Andrej Zito 

What was the initiative about the TM management? It’s about the best practices. So you know, because people were using different TMs, how often do you clean up? What is? Yeah, what is your approach to using TMs? Do you have one per product, one per language? And then we have of many, many companies volunteer. So there were either, you know, globalization managers, they were localization managers, not essentially fiddling with the quality of some of them were Yes, for sure. And then we shared, you know, how we were approaching this within our organizations and how that could benefit others. So that was, that was something of a very good experience. And then that also gave me access to a lot more people, you know, and I’m, I am in touch with them. I also am trying to currently think of, you know, how I could set up something for linguistic quality management, like a small group, where I meet up with people often and then, you know, they share and I share, and we collaboratively come up with something like a best practices document. Wasn’t out of this part of some localization council or something with other companies like Facebook, apple, and they were sharing their localizaation practices.

Sankeshwari Deo 

That’s the same group. So it’s the guild leaders. But that’s like director and above are the leaders forum. And that, you know, we are like small task force groups soldiers. Yeah, but it’s the same group. Yes. Where people like from all the companies who use localization, which contribute and share.

Andrej Zito 

So apart from localization, what are you curious about right now? Or if there’s anything in localization, you can also mention that but in general,

Sankeshwari Deo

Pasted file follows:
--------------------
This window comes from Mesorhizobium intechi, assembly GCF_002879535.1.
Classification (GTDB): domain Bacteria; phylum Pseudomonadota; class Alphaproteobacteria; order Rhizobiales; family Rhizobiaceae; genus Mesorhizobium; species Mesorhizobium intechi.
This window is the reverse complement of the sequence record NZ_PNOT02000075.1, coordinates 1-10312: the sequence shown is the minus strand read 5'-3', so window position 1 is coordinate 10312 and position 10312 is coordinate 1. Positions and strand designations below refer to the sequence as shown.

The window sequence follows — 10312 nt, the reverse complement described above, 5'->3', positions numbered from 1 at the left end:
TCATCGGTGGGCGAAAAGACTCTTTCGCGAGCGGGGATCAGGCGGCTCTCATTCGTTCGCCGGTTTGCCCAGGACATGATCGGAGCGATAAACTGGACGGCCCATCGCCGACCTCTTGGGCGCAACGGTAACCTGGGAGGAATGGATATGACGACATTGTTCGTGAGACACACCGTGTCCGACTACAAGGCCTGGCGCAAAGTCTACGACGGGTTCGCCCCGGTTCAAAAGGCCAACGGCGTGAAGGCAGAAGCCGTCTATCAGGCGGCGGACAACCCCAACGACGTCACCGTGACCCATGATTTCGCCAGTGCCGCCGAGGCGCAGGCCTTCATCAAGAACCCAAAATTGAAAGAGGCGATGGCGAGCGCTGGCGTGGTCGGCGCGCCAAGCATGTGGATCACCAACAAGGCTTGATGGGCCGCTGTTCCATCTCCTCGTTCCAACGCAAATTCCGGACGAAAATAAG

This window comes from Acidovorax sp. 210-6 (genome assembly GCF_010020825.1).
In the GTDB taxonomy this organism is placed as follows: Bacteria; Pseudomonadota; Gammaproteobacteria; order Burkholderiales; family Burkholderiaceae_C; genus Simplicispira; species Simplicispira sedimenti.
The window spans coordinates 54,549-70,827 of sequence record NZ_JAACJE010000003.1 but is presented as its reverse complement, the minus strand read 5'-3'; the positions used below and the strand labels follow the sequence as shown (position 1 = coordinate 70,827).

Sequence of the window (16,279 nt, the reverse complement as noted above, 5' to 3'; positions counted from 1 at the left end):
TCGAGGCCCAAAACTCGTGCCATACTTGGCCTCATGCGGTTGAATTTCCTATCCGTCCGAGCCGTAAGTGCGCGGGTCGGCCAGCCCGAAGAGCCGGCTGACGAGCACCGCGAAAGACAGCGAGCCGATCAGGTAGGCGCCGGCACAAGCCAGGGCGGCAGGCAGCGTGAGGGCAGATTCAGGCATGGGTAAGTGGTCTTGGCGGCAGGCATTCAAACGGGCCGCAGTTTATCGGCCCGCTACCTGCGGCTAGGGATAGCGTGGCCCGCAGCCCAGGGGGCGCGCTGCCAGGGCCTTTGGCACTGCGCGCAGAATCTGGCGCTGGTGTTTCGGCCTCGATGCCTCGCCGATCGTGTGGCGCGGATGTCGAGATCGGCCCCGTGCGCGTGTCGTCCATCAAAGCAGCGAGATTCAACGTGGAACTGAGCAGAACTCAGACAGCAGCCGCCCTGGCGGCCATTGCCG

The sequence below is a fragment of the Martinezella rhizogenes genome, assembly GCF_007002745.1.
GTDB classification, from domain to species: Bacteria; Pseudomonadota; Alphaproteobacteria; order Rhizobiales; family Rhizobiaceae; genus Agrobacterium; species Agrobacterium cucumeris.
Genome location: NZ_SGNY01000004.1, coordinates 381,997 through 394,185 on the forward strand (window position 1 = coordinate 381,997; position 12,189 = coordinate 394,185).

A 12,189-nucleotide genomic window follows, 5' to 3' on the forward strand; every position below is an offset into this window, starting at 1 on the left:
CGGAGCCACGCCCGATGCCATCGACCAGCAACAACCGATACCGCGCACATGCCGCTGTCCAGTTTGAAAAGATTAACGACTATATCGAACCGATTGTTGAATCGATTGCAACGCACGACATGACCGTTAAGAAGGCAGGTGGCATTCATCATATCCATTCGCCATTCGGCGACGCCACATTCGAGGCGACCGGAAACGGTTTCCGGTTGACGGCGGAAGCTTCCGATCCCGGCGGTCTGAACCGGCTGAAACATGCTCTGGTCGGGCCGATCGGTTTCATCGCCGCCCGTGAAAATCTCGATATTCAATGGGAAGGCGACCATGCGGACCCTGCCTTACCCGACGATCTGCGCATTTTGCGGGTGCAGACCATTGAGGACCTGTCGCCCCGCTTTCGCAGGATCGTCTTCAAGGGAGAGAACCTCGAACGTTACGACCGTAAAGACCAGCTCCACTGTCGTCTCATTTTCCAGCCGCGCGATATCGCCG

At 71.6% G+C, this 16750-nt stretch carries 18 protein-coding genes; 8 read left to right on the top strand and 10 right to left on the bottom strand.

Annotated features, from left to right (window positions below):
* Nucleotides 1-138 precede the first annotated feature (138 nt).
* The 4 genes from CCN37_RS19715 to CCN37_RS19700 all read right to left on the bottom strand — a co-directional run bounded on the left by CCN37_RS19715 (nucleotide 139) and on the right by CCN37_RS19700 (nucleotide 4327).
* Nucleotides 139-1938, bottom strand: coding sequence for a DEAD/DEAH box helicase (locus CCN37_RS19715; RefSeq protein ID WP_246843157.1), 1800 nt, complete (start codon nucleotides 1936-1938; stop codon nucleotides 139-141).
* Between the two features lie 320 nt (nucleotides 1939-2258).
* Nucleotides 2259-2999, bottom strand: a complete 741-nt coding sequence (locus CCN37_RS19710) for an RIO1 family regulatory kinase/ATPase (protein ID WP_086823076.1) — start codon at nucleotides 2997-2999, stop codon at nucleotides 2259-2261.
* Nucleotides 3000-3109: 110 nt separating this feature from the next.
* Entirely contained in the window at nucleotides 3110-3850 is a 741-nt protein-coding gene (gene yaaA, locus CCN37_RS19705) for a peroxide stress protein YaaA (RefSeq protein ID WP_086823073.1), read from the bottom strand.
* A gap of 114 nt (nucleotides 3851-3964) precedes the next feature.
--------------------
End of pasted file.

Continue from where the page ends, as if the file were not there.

In general, I’m just curious now, I’m not curious about localization. Right now. I’m just curious about when is this Coronavirus situation gonna end? Like it’s just crazy, you know, so much of disruption. And I’m just also very curious because I’m reading a lot about it. And you’re trying to understand like, yes, we know how it started and where it started. But is it ever going to add like there’s like second waves happening and, you know, because I’m from India, and I know like, bye home. It’s a really bad stage right now. So I’m also curious about why is it getting so crazy? Because it’s one of the countries that actually had a very early lockdown. And yes, the population is large and all of that. But we told me people literally, like not allowed to get out of their houses. How is that still spreading? What is happening? I’m very curious about when it’s going to end when these are gonna at least get to maybe not the original state, but at least to a better state of normal than it is right now. Because it’s, it’s really crazy. And the more I read about it, the more it gets me curious. And I think it’s, well, it’s a good thing. And it’s a bad thing. For my knowledge of growth, it’s a bad thing, because I’m always like, oh, if this happened, then this happened that this research says this, and what about that? And sometimes I feel like, oh, maybe I should get into a different field of work now, because I’m reading so much about all this meant. That that’s what is getting me very curious right now to figure out, you know, where and how is this gonna end?